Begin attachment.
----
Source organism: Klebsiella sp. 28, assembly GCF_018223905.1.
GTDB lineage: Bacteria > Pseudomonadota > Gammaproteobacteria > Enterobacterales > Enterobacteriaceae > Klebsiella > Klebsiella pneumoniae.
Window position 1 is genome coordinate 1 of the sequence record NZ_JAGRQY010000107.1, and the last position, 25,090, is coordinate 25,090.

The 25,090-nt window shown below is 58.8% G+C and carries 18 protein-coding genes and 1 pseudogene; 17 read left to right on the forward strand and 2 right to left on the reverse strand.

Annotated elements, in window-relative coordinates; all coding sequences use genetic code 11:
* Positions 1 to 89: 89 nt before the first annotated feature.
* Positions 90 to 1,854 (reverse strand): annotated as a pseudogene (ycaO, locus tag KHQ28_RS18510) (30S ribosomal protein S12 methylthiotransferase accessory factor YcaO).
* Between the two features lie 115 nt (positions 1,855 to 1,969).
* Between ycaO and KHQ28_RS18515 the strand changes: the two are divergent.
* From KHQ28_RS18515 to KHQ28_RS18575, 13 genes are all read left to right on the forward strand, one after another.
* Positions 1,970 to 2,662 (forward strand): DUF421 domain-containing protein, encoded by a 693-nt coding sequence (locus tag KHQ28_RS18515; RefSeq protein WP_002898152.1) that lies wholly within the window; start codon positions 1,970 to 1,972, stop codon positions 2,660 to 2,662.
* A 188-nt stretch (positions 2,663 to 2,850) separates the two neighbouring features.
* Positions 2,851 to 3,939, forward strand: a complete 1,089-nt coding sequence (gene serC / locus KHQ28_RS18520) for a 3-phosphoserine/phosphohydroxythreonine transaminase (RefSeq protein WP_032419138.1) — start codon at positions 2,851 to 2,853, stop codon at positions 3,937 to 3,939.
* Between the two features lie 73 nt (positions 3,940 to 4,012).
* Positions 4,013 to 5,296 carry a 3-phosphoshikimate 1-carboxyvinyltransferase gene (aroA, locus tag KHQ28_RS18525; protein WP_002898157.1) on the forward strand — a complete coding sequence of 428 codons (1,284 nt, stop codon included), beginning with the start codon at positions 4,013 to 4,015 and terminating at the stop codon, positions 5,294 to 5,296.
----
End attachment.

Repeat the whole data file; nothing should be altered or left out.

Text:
Source organism: Klebsiella sp. 28, assembly GCF_018223905.1.
GTDB lineage: Bacteria > Pseudomonadota > Gammaproteobacteria > Enterobacterales > Enterobacteriaceae > Klebsiella > Klebsiella pneumoniae.
Window position 1 is genome coordinate 1 of the sequence record NZ_JAGRQY010000107.1, and the last position, 25,090, is coordinate 25,090.

The 25,090-nt window shown below is 58.8% G+C and carries 18 protein-coding genes and 1 pseudogene; 17 read left to right on the forward strand and 2 right to left on the reverse strand.

Annotated elements, in window-relative coordinates; all coding sequences use genetic code 11:
* Positions 1 to 89: 89 nt before the first annotated feature.
* Positions 90 to 1,854 (reverse strand): annotated as a pseudogene (ycaO, locus tag KHQ28_RS18510) (30S ribosomal protein S12 methylthiotransferase accessory factor YcaO).
* Between the two features lie 115 nt (positions 1,855 to 1,969).
* Between ycaO and KHQ28_RS18515 the strand changes: the two are divergent.
* From KHQ28_RS18515 to KHQ28_RS18575, 13 genes are all read left to right on the forward strand, one after another.
* Positions 1,970 to 2,662 (forward strand): DUF421 domain-containing protein, encoded by a 693-nt coding sequence (locus tag KHQ28_RS18515; RefSeq protein WP_002898152.1) that lies wholly within the window; start codon positions 1,970 to 1,972, stop codon positions 2,660 to 2,662.
* A 188-nt stretch (positions 2,663 to 2,850) separates the two neighbouring features.
* Positions 2,851 to 3,939, forward strand: a complete 1,089-nt coding sequence (gene serC / locus KHQ28_RS18520) for a 3-phosphoserine/phosphohydroxythreonine transaminase (RefSeq protein WP_032419138.1) — start codon at positions 2,851 to 2,853, stop codon at positions 3,937 to 3,939.
* Between the two features lie 73 nt (positions 3,940 to 4,012).
* Positions 4,013 to 5,296 carry a 3-phosphoshikimate 1-carboxyvinyltransferase gene (aroA, locus tag KHQ28_RS18525; protein WP_002898157.1) on the forward strand — a complete coding sequence of 428 codons (1,284 nt, stop codon included), beginning with the start codon at positions 4,013 to 4,015 and terminating at the stop codon, positions 5,294 to 5,296.